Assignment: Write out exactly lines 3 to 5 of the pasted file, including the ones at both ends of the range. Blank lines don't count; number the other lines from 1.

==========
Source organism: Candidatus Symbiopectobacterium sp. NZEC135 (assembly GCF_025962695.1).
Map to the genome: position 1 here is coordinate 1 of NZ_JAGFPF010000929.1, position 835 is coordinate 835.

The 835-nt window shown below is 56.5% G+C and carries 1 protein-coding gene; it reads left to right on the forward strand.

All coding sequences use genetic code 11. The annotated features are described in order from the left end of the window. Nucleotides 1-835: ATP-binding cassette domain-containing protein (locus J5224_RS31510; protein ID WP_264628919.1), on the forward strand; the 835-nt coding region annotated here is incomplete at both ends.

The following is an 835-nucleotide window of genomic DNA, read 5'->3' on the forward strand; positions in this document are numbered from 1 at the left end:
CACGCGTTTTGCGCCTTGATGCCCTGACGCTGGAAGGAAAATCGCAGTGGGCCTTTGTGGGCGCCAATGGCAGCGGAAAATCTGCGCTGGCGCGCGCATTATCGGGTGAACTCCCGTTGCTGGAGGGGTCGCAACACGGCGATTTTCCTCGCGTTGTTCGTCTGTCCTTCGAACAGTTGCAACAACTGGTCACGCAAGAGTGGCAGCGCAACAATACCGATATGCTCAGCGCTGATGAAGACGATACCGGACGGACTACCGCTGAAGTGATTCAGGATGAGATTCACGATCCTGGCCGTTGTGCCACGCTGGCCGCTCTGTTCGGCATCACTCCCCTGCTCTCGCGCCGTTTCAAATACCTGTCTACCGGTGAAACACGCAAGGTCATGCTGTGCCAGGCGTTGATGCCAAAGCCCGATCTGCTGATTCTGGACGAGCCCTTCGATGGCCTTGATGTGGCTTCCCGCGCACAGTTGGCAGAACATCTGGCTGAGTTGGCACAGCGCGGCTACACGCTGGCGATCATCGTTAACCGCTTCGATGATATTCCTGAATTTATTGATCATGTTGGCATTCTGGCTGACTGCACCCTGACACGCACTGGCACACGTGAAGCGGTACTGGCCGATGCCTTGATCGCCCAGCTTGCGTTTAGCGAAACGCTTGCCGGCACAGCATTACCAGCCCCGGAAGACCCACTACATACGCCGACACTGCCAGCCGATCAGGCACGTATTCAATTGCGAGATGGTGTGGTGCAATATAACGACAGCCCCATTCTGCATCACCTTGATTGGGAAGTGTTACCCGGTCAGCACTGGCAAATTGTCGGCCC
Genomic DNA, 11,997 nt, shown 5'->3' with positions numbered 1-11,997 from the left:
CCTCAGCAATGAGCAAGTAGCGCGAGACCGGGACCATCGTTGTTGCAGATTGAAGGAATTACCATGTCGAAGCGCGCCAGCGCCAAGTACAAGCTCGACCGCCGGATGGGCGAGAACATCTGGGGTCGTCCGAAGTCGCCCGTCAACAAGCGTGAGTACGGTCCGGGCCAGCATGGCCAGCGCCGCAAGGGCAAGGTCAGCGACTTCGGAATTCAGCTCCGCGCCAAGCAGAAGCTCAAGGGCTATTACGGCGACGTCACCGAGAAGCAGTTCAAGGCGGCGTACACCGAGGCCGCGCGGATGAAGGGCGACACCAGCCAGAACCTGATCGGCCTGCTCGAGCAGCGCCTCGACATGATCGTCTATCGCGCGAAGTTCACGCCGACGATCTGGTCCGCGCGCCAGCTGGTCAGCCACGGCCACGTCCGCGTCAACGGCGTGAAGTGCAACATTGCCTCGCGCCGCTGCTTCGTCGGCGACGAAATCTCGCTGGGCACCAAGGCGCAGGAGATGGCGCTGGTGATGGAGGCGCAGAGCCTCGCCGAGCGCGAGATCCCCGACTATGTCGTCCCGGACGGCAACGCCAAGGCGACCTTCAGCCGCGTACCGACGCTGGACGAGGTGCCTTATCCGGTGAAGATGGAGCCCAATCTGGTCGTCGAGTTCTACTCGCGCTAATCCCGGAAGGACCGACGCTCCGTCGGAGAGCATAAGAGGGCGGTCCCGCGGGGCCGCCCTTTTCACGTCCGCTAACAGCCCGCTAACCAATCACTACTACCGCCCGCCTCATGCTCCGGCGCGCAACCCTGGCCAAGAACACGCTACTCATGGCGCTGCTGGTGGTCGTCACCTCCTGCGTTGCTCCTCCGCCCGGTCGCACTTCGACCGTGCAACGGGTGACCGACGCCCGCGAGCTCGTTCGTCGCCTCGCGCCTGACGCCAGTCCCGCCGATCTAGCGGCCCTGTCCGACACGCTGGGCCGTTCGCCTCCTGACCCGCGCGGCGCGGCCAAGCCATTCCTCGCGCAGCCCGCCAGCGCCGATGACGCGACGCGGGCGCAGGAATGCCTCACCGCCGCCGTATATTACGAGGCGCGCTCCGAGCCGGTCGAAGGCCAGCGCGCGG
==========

The 835-nt window shown below is 56.5% G+C and carries 1 protein-coding gene; it reads left to right on the forward strand.

All coding sequences use genetic code 11. The annotated features are described in order from the left end of the window. Nucleotides 1-835: ATP-binding cassette domain-containing protein (locus J5224_RS31510; protein ID WP_264628919.1), on the forward strand; the 835-nt coding region annotated here is incomplete at both ends.

The following is an 835-nucleotide window of genomic DNA, read 5'->3' on the forward strand; positions in this document are numbered from 1 at the left end: